Prison-cell flats in Hong Kong show limits of policy


By Alfred Liu, Fion Li and Paul Panckhurst

Sometime later this year, Hong Kongers may be able to pay for the privilege of living in apartments so small they’re comparable to prison cells.

Then, a local developer is due to start signing tenants for a project in the Happy Valley district where most flats could have a “usable floor area” of about 61 square feet, or 5.7 square meters, according to a pre-construction filing with the Buildings Department.

That’s slightly less space than Stanley Prison, a 30-minute drive across the Hong Kong island, affords its inmates.

Cramped living spaces in the world’s major cities are nothing new. But few places have reached such extremes as Hong Kong, where housing affordability has become a defining political issue two decades after its handover to China. Among the array of initiatives the government has unleashed to cool prices, a key one is boosting the supply of new homes. That’s happening to some extent, although not in the way officials might have hoped.

A general view of a subdivided housing unit is seen in Hong Kong, China, on Monday, June 10, 2017. Bloomberg

As soaring prices put homes out of reach for most buyers, developers have been chopping new projects into ever-smaller units―the tiniest category, below 200 square feet, is commonly referred to as “nano flats.” Demand has been overwhelming, with projects often selling out in as little as hours.

‘Hilariously Absurd’

The overall impact has been not so much cheaper housing as skyrocketing per-square foot prices and rising profits for Hong Kong’s developers, whose shares trade close to all-time highs. “This situation is really hilariously absurd,” independent lawmaker Paul Tse said in Hong Kong’s legislature in December during a housing policy debate.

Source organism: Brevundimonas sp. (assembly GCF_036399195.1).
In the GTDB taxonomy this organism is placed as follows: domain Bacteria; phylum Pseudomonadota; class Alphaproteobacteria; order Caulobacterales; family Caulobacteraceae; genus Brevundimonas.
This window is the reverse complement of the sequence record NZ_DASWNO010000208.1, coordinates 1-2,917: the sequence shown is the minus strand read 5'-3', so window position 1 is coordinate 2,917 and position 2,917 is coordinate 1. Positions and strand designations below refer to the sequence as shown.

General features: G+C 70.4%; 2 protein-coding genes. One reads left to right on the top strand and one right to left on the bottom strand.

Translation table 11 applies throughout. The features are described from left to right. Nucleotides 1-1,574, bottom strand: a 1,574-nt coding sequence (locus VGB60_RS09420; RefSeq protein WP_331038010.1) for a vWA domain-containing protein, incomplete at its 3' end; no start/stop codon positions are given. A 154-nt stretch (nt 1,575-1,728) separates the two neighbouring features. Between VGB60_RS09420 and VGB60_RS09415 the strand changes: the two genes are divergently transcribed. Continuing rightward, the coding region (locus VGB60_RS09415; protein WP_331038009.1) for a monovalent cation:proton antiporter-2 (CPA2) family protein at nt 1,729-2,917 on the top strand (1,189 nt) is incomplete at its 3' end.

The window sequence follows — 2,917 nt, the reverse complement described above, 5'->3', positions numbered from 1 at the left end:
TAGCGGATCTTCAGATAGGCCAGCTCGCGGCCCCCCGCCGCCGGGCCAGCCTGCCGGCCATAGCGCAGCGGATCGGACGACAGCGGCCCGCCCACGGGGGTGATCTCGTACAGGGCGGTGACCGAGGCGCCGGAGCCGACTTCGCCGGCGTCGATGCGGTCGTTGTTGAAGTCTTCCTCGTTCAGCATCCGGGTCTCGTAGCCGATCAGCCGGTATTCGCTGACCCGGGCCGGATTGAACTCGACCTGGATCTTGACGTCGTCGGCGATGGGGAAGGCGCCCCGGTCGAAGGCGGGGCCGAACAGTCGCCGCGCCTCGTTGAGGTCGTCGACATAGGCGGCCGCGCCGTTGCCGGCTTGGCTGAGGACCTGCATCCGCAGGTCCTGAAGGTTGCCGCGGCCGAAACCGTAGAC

Tse lambasted the administration of outgoing Chief Executive Leung Chun-ying for “bragging” about promoting new supply when “the reality is that property prices continue to rise, but the size of flats continues to shrink.”

Earlier this month, Leung touted an estimated 96,000 private housing units that will come to market over the next three to four years.

Chances are many of those will be tiny: The share of new apartments in Hong Kong measuring below 431 square feet jumped from 5 percent in 2010 to 27 percent in 2016, and is forecast by the government to hit 43 percent next year.

Snail Homes

Housing crunches tend to generate their own vernacular. In the US,“tiny homes” evoke images of minimalist living. In Chinese slang, people who live in the smallest apartments in Hong Kong are in “snail homes” and those who can’t afford to buy are “snails without shells.”

Some experts have started raising concerns about the psychological toll of living small. Susan Saegert, a professor of environmental psychology at City University of New York, said children who grow up in tiny homes tend to have more difficulty focusing in school and score lower on standardized tests, while lack of space impairs adults’ ability to cope with stress. Hong Kong is “pushing things to the extreme,” she said.

Cramped living conditions are certainly nothing new to Hong Kong, home to some of the most densely populated areas on Earth. Newspaper headlines have long featured the “coffin cubicles” of the poorest citizens―small spaces within subdivided dwellings―and the often woeful conditions for women from Indonesia and the Philippines who work as domestic helpers. 

But nowadays, even white-collar professionals who earn much more than your average worker are choosing micro living.

‘Quite Ridiculous’

For Wu Tung, a 41-year-old marketing manager, a 160 square-foot flat in North Point has been home for more than three years at a monthly rent of about HK$7,300 ($936). He grew up in a Hong Kong home that was bigger than 1,000 square feet, and later in a three-story house in Canada that measured about 3,000 square feet.

Wu, who makes more than double Hong Kong’s median income, is proud of how efficient his place is, with a double bed, a kitchen, his electric piano, and a projector instead of a TV. At the same time, he says the fact that such cramped living has become the norm for many people is “quite ridiculous, isn’t it? Just because you’ve been in Hong Kong for so long, you forget how ridiculous it is.”

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